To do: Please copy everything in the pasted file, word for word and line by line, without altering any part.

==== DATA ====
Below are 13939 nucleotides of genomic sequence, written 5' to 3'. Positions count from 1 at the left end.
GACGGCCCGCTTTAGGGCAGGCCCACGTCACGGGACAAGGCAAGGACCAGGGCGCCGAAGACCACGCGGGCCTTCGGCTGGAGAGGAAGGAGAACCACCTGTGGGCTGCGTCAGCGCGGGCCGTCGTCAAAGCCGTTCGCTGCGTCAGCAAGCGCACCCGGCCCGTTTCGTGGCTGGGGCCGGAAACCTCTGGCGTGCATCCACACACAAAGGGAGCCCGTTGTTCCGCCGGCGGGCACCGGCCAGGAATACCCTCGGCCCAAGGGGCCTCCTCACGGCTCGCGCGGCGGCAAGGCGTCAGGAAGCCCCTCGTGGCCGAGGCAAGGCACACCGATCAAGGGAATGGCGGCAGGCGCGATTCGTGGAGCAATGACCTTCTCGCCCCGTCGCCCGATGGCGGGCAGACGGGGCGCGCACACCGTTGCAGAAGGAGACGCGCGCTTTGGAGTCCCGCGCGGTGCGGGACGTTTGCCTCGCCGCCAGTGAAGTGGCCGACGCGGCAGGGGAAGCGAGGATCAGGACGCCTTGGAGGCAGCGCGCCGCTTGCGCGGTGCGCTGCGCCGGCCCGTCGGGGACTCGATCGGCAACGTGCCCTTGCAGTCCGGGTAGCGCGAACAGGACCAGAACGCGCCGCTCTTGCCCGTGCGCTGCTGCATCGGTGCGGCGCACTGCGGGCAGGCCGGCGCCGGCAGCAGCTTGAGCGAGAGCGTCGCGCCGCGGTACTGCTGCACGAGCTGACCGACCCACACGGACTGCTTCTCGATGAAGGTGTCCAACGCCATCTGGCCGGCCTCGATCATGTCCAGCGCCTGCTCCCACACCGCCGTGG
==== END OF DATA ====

Below are 13939 nucleotides of genomic sequence, written 5' to 3'. Positions count from 1 at the left end.
GACGGCCCGCTTTAGGGCAGGCCCACGTCACGGGACAAGGCAAGGACCAGGGCGCCGAAGACCACGCGGGCCTTCGGCTGGAGAGGAAGGAGAACCACCTGTGGGCTGCGTCAGCGCGGGCCGTCGTCAAAGCCGTTCGCTGCGTCAGCAAGCGCACCCGGCCCGTTTCGTGGCTGGGGCCGGAAACCTCTGGCGTGCATCCACACACAAAGGGAGCCCGTTGTTCCGCCGGCGGGCACCGGCCAGGAATACCCTCGGCCCAAGGGGCCTCCTCACGGCTCGCGCGGCGGCAAGGCGTCAGGAAGCCCCTCGTGGCCGAGGCAAGGCACACCGATCAAGGGAATGGCGGCAGGCGCGATTCGTGGAGCAATGACCTTCTCGCCCCGTCGCCCGATGGCGGGCAGACGGGGCGCGCACACCGTTGCAGAAGGAGACGCGCGCTTTGGAGTCCCGCGCGGTGCGGGACGTTTGCCTCGCCGCCAGTGAAGTGGCCGACGCGGCAGGGGAAGCGAGGATCAGGACGCCTTGGAGGCAGCGCGCCGCTTGCGCGGTGCGCTGCGCCGGCCCGTCGGGGACTCGATCGGCAACGTGCCCTTGCAGTCCGGGTAGCGCGAACAGGACCAGAACGCGCCGCTCTTGCCCGTGCGCTGCTGCATCGGTGCGGCGCACTGCGGGCAGGCCGGCGCCGGCAGCAGCTTGAGCGAGAGCGTCGCGCCGCGGTACTGCTGCACGAGCTGACCGACCCACACGGACTGCTTCTCGATGAAGGTGTCCAACGCCATCTGGCCGGCCTCGATCATGTCCAGCGCCTGCTCCCACACCGCCGTGG